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# I cannot figure these two problems out for the life of me, so I'm… - CHS Chem Help Online

About I cannot figure these two problems out for the life of me, so I'm…

Jul. 2nd, 2004 @ 12:00 am
 I cannot figure these two problems out for the life of me, so I'm hoping someone here might be able to help.Compare the amount of cooling experienced by an individual who drinks 400.0 mL of water (0°C) with the amount of cooling experienced by an individual who sweats out 400.0 mL of water. Assume all sweat evaporates. The density of water is 1.00 g/mL, the specific heat of water is 4.18 J/g°C and the heat of vaporization of water is 2.41 kJ/g at 37°C.9. A 1.80-gram mixture of potassium chlorate, KClO3, and potassium chloride, KCl, was heated until all of the KClO3 had decomposed. The liberated oxygen, after drying, occupied 405 milliliters at 25.0°C when the barometric pressure was 745 torr.a. How many moles of O2 were produced?b. What percent of the mixture was KClO3? KCl? (I can do the calculations for these, I just need help with writing out the reaction)
From: July 2nd, 2004 05:10 am (UTC)

### help is on the way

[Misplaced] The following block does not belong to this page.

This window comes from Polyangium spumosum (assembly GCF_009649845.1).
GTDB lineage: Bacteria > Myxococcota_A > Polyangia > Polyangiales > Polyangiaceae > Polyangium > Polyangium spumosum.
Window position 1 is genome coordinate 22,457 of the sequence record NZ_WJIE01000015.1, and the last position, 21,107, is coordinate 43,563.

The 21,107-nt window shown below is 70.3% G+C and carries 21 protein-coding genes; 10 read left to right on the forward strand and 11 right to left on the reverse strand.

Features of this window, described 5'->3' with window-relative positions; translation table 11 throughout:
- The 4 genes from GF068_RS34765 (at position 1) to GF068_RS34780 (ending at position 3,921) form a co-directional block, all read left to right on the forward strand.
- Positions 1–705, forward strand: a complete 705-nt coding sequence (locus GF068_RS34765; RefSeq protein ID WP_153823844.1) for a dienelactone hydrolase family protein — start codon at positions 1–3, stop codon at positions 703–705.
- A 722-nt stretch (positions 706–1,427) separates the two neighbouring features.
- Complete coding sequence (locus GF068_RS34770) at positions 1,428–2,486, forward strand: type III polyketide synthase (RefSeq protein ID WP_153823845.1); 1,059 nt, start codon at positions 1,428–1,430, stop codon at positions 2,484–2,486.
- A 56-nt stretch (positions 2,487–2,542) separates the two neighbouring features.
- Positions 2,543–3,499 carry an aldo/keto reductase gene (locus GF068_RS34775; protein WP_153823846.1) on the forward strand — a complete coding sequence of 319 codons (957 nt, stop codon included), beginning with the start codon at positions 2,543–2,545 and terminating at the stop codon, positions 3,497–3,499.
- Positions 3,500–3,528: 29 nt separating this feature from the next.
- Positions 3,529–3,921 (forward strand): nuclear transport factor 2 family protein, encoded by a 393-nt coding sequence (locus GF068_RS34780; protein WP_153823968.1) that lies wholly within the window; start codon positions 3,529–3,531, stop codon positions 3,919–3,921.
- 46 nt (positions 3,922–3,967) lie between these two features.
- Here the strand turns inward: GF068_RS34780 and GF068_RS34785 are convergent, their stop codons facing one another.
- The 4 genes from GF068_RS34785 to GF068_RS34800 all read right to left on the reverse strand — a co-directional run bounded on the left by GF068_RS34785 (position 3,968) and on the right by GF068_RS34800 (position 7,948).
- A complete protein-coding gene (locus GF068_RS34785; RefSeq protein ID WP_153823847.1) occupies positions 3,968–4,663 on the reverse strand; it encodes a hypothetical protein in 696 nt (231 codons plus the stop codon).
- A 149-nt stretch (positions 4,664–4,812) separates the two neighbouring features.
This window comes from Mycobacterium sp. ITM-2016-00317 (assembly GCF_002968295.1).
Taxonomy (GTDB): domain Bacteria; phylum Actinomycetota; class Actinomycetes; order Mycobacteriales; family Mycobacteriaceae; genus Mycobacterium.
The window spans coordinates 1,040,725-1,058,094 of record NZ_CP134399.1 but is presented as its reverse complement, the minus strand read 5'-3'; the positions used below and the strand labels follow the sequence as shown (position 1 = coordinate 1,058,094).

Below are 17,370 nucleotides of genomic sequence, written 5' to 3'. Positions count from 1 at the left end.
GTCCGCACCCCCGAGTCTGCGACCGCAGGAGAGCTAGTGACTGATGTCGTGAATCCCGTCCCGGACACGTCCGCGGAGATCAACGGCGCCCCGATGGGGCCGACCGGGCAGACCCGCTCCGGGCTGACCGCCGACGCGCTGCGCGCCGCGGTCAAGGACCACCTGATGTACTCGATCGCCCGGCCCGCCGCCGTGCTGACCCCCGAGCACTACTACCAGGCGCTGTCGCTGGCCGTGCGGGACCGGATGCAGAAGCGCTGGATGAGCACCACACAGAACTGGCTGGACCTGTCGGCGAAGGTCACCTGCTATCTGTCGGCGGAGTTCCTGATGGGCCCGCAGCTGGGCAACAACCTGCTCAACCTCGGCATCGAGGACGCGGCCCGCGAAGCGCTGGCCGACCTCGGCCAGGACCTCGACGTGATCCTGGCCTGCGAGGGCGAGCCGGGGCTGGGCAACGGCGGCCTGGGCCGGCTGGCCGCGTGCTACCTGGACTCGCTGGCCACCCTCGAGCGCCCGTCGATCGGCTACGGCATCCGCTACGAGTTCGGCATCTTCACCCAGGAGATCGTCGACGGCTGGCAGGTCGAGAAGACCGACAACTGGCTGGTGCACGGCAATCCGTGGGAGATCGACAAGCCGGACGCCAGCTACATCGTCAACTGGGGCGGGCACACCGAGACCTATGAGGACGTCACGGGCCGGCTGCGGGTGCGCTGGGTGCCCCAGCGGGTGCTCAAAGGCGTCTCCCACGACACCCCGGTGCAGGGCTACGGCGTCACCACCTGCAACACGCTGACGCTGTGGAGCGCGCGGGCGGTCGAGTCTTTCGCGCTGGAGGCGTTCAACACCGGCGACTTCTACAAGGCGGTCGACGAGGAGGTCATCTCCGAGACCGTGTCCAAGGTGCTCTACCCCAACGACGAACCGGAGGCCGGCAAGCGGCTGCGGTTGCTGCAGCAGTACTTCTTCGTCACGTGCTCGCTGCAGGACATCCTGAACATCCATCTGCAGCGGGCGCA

9a will come very soon (after i shower and eat breakfast). 9b and the first ? might take a little more time.
when is this due, and how come you're still in school?
also, if you get answers @ , post back here so that i can check/not bother doing them.
From: July 2nd, 2004 05:45 pm (UTC)

### Re: help is on the way

Thank you=) This is due on Monday, but I'm pretty sure I have both of them figured out now. I had to go over a lot of stuff that I had forgotten from Chem I. I'm still in school because I couldn't take Chem II last semester as I had other obligations (I was in HS and the college I was taking classes at didn't have any night classes scheduled for Chem II) so I'm taking it in the summer so I can be done with my pre-pharmacy classes next year.
From: July 2nd, 2004 06:10 am (UTC)

### 9a

a. You’ve got volume and temperature, and a gas, so you’ll be using the ideal gas equation, PV=nRT (I’m assuming you know what that is). Since I only know the R constant for atmospheres offhand, we will need to convert torr into atms, and keep in mind that temperature must always be absolute in gas law problems. In addition, milliliters have been converted to liters. So:

the last number equals the number of moles of O2
From: July 2nd, 2004 06:37 am (UTC)

### strange

according to the only result on a google search that gave answers on this, it seems that the decomposition of KClO3 occurs as follows:
2 KClO3(s) → 2 KCl(s) + 3 O2(g)
Are you sure that you've got the problem down right?
From: July 2nd, 2004 05:26 pm (UTC)

### Re: strange

Yep. That's what made the problem a bit difficult for me; I wasn't sure how to write out the reaction with the KCl in the mixture. It took a while but I think I figured it out. I figured out the percentages with this reaction and they came out pretty close to 100% when added together.

2KClO3(s) + KCl → 3KCl + 2O2</s>
From: July 3rd, 2004 08:32 pm (UTC)